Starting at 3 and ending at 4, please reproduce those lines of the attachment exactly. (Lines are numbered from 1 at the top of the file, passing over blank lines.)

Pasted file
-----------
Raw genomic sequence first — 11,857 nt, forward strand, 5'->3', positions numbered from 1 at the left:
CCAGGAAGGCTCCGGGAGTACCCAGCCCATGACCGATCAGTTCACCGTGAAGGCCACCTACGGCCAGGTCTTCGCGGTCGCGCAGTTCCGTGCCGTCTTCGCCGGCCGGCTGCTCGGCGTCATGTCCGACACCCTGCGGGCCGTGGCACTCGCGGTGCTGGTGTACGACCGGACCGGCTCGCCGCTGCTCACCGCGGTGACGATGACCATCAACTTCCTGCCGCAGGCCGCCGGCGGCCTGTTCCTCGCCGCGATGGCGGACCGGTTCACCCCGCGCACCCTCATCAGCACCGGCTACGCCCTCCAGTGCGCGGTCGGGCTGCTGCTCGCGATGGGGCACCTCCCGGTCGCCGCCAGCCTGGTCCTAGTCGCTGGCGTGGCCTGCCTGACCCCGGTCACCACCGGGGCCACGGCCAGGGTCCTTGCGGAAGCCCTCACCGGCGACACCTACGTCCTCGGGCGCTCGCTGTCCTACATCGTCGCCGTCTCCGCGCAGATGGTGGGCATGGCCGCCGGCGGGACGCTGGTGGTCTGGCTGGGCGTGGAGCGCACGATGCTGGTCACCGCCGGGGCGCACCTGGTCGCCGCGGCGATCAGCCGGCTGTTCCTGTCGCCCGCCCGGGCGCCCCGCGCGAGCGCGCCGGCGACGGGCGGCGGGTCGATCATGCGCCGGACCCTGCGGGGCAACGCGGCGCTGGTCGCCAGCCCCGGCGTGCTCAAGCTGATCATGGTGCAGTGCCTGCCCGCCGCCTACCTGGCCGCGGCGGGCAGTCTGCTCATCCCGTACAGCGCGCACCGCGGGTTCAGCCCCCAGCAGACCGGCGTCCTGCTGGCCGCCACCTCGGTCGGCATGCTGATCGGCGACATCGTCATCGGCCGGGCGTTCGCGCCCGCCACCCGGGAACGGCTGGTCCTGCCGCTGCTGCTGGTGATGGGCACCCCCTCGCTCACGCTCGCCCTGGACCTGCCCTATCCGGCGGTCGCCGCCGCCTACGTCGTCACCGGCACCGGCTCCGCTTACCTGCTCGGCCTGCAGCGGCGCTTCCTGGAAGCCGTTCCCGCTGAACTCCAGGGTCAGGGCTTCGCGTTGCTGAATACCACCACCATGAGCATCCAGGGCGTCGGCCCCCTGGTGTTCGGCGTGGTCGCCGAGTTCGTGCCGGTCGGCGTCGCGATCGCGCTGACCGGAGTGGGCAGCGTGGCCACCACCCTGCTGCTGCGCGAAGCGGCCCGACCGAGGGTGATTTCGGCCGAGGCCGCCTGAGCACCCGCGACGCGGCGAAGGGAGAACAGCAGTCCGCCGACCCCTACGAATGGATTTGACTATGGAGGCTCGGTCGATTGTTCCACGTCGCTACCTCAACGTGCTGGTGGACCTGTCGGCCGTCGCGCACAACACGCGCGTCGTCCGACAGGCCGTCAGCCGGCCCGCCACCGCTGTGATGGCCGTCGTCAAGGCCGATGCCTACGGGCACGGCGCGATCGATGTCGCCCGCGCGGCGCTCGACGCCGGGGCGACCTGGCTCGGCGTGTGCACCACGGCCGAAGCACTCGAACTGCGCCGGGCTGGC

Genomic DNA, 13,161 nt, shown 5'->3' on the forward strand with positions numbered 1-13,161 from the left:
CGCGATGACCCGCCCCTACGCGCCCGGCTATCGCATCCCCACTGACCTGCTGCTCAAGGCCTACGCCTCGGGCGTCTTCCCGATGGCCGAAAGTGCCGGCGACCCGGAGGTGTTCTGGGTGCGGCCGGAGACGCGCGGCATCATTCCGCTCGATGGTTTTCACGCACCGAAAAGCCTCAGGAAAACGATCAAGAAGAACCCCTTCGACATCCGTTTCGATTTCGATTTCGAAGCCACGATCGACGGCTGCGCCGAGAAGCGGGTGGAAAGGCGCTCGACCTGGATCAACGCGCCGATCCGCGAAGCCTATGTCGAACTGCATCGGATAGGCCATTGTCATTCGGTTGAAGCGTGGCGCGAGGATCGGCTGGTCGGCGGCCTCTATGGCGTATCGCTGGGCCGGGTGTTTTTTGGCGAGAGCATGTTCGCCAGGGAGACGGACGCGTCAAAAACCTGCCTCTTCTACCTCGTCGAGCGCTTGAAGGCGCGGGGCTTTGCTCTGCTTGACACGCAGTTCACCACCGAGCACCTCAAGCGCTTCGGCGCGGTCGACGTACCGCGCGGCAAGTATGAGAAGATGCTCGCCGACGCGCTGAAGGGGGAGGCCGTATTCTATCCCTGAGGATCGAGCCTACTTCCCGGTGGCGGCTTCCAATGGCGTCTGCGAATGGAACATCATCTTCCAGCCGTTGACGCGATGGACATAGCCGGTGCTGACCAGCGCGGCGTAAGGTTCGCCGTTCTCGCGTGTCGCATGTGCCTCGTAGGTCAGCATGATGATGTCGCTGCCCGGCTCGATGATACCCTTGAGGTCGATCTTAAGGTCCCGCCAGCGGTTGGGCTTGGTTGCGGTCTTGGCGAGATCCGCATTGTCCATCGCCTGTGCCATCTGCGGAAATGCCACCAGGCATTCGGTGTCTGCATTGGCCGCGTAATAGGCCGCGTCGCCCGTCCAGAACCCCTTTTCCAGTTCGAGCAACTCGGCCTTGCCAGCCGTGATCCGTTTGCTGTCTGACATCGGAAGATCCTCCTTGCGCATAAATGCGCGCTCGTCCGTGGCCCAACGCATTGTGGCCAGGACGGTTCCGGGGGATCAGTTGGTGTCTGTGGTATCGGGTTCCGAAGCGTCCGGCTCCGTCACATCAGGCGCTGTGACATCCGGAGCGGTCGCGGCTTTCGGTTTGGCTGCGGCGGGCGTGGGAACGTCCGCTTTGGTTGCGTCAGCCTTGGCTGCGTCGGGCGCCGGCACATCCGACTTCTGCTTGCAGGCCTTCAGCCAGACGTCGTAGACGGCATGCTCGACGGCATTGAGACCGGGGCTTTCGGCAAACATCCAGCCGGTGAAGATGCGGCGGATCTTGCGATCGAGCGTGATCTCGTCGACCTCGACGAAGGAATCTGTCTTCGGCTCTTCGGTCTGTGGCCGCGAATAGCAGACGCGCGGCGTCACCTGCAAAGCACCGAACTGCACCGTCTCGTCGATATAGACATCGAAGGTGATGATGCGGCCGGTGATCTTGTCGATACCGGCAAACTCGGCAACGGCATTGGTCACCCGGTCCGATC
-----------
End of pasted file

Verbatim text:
Genomic DNA, 13,161 nt, shown 5'->3' on the forward strand with positions numbered 1-13,161 from the left:
CGCGATGACCCGCCCCTACGCGCCCGGCTATCGCATCCCCACTGACCTGCTGCTCAAGGCCTACGCCTCGGGCGTCTTCCCGATGGCCGAAAGTGCCGGCGACCCGGAGGTGTTCTGGGTGCGGCCGGAGACGCGCGGCATCATTCCGCTCGATGGTTTTCACGCACCGAAAAGCCTCAGGAAAACGATCAAGAAGAACCCCTTCGACATCCGTTTCGATTTCGATTTCGAAGCCACGATCGACGGCTGCGCCGAGAAGCGGGTGGAAAGGCGCTCGACCTGGATCAACGCGCCGATCCGCGAAGCCTATGTCGAACTGCATCGGATAGGCCATTGTCATTCGGTTGAAGCGTGGCGCGAGGATCGGCTGGTCGGCGGCCTCTATGGCGTATCGCTGGGCCGGGTGTTTTTTGGCGAGAGCATGTTCGCCAGGGAGACGGACGCGTCAAAAACCTGCCTCTTCTACCTCGTCGAGCGCTTGAAGGCGCGGGGCTTTGCTCTGCTTGACACGCAGTTCACCACCGAGCACCTCAAGCGCTTCGGCGCGGTCGACGTACCGCGCGGCAAGTATGAGAAGATGCTCGCCGACGCGCTGAAGGGGGAGGCCGTATTCTATCCCTGAGGATCGAGCCTACTTCCCGGTGGCGGCTTCCAATGGCGTCTGCGAATGGAACATCATCTTCCAGCCGTTGACGCGATGGACATAGCCGGTGCTGACCAGCGCGGCGTAAGGTTCGCCGTTCTCGCGTGTCGCATGTGCCTCGTAGGTCAGCATGATGATGTCGCTGCCCGGCTCGATGATACCCTTGAGGTCGATCTTAAGGTCCCGCCAGCGGTTGGGCTTGGTTGCGGTCTTGGCGAGATCCGCATTGTCCATCGCCTGTGCCATCTGCGGAAATGCCACCAGGCATTCGGTGTCTGCATTGGCCGCGTAATAGGCCGCGTCGCCCGTCCAGAACCCCTTTTCCAGTTCGAGCAACTCGGCCTTGCCAGCCGTGATCCGTTTGCTGTCTGACATCGGAAGATCCTCCTTGCGCATAAATGCGCGCTCGTCCGTGGCCCAACGCATTGTGGCCAGGACGGTTCCGGGGGATCAGTTGGTGTCTGTGGTATCGGGTTCCGAAGCGTCCGGCTCCGTCACATCAGGCGCTGTGACATCCGGAGCGGTCGCGGCTTTCGGTTTGGCTGCGGCGGGCGTGGGAACGTCCGCTTTGGTTGCGTCAGCCTTGGCTGCGTCGGGCGCCGGCACATCCGACTTCTGCTTGCAGGCCTTCAGCCAGACGTCGTAGACGGCATGCTCGACGGCATTGAGACCGGGGCTTTCGGCAAACATCCAGCCGGTGAAGATGCGGCGGATCTTGCGATCGAGCGTGATCTCGTCGACCTCGACGAAGGAATCTGTCTTCGGCTCTTCGGTCTGTGGCCGCGAATAGCAGACGCGCGGCGTCACCTGCAAAGCACCGAACTGCACCGTCTCGTCGATATAGACATCGAAGGTGATGATGCGGCCGGTGATCTTGTCGATACCGGCAAACTCGGCAACGGCATTGGTCACCCGGTCCGATC